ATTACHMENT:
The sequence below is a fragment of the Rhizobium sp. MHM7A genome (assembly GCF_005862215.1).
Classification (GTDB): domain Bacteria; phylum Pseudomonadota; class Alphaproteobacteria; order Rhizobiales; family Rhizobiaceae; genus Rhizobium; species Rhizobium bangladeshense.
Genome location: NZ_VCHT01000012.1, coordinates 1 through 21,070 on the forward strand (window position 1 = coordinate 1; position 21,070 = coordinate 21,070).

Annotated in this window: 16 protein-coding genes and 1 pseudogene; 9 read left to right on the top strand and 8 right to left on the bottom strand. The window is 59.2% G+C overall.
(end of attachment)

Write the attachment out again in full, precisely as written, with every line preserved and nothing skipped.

The sequence below is a fragment of the Rhizobium sp. MHM7A genome (assembly GCF_005862215.1).
Classification (GTDB): domain Bacteria; phylum Pseudomonadota; class Alphaproteobacteria; order Rhizobiales; family Rhizobiaceae; genus Rhizobium; species Rhizobium bangladeshense.
Genome location: NZ_VCHT01000012.1, coordinates 1 through 21,070 on the forward strand (window position 1 = coordinate 1; position 21,070 = coordinate 21,070).

Annotated in this window: 16 protein-coding genes and 1 pseudogene; 9 read left to right on the top strand and 8 right to left on the bottom strand. The window is 59.2% G+C overall.